Turkish President Recep Tayyip Erdogan has told France's Emmanuel Macron that Turkey's military operation inside Syria is aimed at purging "terror elements" and not designed to permanently take Syrian territory.
The state-run Anadolu news agency reported on February 3 that Erdogan told Macron in a telephone call that Turkey had "no eye on the territory of another country."
Turkey on January 20 launched its air-and-land operation, dubbed Olive Branch, against members of the Syrian Kurdish People's Protection Units (YPG) militia in Syria's Kurdish-run Afrin region.
Ankara said its forces are supported by the Free Syrian Army (FSA), which seeks to topple Syrian President Bashar al-Assad.
The Turks accuse the YPG of having links to the outlawed Kurdistan Workers Party (PKK), which has waged an insurgency in southeast Turkish for more than 30 years. The PKK is regarded as a terror group by Turkey, the United States, and the European Union.
But Turkey's Western allies have worked closely with YPG fighters in the battle against Islamic State (IS) extremists and do not consider it to be a terror group.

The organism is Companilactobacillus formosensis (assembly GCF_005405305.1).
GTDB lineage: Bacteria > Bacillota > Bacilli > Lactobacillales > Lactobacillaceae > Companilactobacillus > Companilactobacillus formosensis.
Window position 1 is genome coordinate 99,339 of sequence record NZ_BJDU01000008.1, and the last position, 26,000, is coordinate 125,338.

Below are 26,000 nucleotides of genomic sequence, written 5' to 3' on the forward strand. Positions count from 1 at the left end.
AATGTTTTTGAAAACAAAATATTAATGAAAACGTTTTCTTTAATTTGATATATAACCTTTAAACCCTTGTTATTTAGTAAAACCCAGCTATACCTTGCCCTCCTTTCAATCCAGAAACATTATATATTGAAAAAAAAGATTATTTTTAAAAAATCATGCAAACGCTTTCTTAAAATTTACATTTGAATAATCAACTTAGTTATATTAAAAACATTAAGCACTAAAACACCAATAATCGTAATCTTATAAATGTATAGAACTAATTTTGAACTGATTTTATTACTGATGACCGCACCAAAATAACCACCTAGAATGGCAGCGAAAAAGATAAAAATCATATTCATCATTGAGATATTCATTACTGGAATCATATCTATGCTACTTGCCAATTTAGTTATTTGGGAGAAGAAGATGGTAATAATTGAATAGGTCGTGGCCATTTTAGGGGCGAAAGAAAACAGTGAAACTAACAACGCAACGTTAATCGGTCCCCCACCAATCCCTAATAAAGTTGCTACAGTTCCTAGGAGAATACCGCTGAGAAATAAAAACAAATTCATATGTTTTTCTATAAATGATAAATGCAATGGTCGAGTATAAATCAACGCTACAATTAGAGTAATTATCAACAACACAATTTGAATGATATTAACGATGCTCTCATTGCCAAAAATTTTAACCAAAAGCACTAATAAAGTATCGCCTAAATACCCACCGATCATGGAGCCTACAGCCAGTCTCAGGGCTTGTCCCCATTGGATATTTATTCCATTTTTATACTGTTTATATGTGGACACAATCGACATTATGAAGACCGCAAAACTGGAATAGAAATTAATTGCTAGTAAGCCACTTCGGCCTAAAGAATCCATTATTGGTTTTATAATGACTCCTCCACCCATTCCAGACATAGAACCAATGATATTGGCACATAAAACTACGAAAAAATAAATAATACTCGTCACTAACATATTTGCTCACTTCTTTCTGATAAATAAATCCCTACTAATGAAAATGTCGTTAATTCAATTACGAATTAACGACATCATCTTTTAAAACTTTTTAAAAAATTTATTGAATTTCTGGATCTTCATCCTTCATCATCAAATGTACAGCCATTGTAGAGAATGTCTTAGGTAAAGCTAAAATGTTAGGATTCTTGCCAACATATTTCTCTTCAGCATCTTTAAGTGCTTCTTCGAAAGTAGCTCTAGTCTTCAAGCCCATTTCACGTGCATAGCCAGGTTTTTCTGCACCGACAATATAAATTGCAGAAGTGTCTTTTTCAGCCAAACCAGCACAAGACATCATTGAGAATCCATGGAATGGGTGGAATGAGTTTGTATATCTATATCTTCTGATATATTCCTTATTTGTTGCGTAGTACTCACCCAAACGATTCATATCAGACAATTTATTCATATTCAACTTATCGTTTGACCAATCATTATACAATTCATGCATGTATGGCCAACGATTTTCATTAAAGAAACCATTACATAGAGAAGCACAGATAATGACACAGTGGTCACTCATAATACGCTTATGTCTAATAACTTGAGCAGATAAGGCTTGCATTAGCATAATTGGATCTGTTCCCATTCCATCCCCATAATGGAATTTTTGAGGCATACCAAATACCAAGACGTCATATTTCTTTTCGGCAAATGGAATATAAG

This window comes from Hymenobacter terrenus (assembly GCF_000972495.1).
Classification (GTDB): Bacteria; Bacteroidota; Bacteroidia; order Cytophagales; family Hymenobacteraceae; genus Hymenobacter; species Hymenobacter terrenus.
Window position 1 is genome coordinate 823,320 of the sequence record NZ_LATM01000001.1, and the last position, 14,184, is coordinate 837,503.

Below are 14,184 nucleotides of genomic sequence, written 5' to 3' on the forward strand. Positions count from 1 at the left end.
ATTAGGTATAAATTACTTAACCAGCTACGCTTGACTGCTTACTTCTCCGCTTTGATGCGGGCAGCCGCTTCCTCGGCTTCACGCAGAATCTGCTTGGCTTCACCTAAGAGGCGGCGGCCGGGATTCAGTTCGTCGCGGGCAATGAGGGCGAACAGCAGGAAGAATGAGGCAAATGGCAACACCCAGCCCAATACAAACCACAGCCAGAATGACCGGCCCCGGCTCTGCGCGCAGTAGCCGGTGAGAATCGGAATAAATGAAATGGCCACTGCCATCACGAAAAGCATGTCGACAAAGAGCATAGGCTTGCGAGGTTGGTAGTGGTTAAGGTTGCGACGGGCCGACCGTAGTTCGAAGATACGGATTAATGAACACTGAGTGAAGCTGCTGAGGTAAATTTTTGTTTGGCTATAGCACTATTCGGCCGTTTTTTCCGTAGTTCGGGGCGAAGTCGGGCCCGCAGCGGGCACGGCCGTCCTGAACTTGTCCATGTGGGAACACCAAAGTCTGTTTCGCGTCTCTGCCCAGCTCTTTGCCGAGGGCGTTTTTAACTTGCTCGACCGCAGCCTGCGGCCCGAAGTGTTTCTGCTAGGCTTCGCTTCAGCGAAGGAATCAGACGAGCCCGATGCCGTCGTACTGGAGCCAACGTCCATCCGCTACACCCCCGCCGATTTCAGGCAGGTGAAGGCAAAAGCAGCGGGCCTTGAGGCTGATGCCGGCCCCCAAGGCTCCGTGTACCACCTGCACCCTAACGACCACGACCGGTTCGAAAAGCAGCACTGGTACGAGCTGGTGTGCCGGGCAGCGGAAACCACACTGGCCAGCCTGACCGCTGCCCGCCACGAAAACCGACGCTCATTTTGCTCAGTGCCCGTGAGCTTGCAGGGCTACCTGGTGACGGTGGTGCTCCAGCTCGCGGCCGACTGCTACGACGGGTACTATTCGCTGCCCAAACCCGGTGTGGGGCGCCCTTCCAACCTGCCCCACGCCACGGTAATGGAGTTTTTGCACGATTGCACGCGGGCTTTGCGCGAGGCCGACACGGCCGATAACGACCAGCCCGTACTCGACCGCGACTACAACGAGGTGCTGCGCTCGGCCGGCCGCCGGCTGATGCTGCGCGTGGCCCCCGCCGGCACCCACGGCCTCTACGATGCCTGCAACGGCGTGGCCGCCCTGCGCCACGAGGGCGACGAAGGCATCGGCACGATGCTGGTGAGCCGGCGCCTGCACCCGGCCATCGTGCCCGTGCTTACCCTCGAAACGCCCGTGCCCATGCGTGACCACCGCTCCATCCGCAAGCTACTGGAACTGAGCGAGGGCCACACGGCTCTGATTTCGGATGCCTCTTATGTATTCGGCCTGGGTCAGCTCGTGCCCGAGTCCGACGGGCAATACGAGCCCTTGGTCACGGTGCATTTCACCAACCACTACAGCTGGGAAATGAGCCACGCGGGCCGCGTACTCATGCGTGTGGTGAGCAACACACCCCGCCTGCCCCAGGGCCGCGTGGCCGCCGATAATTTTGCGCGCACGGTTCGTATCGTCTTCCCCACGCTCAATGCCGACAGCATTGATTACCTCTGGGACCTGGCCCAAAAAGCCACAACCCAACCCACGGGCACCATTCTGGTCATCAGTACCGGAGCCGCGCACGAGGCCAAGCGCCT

Macron said in a newspaper interview last week that France would have a "real problem" with the Turkish campaign if it turned out to be an "invasion operation."
After the French leader’s remarks, Turkish Foreign Minister Mevlut Cavusoglu said that France had no right "to give us lessons" on a cross-border offensive, citing France's colonial history.
The comments came amid reports that seven Turkish soldiers were killed on February 3 in clashes against Kurdish fighters in Syria.
The Kurdish news portal Rudaw quoted the Turkish military as saying five of the soldiers were killed in an attack on a Turkish tank.The two others were killed earlier in the day in separate clashes.
If confirmed, the deaths would bring to 14 the number of Turkish soldiers killed during the offensive in Afrin.
Meanwhile, a Turkish government official denied a report by Human Rights Watch on February 3 that Turkish guards at the border are indiscriminately shooting at and summarily forcing back asylum seekers attempting to cross into Turkey.
Erdogan's spokesman, Ibrahim Kalin, told reporters that Turkish soldiers were there to protect these people and that Ankara has had an "open-door policy" since the start of Syria's civil war in 2011.